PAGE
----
Come to our free screening and discussion of issues raised by a docutmentary about the down-but-not-out Medora, Ind., Hornets varsity basketball team over the course of the 2011 season, capturing their stories both on and off the court.
In Indiana, where communities love their high school basketball, what happens when a beloved team can no longer win a single game? Riding a brutal losing streak when the film begins, the team struggles to compete, bearing an eerie resemblance to the town as it fights for survival. An in-depth, deeply personal look at small town life, Medora is also a thrilling, underdog basketball story and inspiring tale of a community refusing to give up hope despite the brutal odds stacked against them.
Filmmakers Andrew Cohn and Davy Rothbart traveled to the tiny town near Bloomington, Ind., after reading a 2009 New York Times story about the struggles of the basketball team.
The next fall, with the blessing of Medora High School and the local community, Cohn and Rothbart began to document a year in the life of some of the players and coaches.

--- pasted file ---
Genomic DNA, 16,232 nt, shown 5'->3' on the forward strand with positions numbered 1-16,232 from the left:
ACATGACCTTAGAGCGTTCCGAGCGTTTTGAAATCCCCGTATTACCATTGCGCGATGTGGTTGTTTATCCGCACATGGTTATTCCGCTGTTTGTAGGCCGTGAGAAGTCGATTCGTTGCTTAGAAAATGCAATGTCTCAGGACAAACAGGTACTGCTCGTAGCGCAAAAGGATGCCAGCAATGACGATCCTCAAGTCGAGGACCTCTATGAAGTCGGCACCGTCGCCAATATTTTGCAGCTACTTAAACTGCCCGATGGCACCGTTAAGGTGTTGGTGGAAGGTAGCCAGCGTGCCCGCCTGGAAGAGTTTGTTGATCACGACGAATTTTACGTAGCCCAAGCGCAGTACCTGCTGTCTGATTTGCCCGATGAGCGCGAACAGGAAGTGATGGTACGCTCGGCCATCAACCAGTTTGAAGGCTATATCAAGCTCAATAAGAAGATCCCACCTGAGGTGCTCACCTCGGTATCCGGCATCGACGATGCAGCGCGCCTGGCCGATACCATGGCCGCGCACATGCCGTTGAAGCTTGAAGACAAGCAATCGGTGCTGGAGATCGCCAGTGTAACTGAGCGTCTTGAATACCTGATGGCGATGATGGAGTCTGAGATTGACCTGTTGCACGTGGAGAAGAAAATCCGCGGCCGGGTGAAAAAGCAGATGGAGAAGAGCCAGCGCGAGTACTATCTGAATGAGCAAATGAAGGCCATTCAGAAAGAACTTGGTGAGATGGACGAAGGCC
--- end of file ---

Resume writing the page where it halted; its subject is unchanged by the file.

The Hornets’ three coaches are all volunteers who hold down full-time jobs. Rusty Rogers, the six-foot, five-inch center, is virtually homeless due to his mother’s problems with alcohol, and lives with point guard Zach Fish in public housing. Shooting guard Dylan McSoley wonders whether he should reach out to his dad, a man he’s never met who lives in a nearby town. Robby Armstrong, a farmer’s son, wants to be the first in his family to complete high school, while Chaz Cowles, arrested on a gun charge, does his best to stay out of trouble with the law.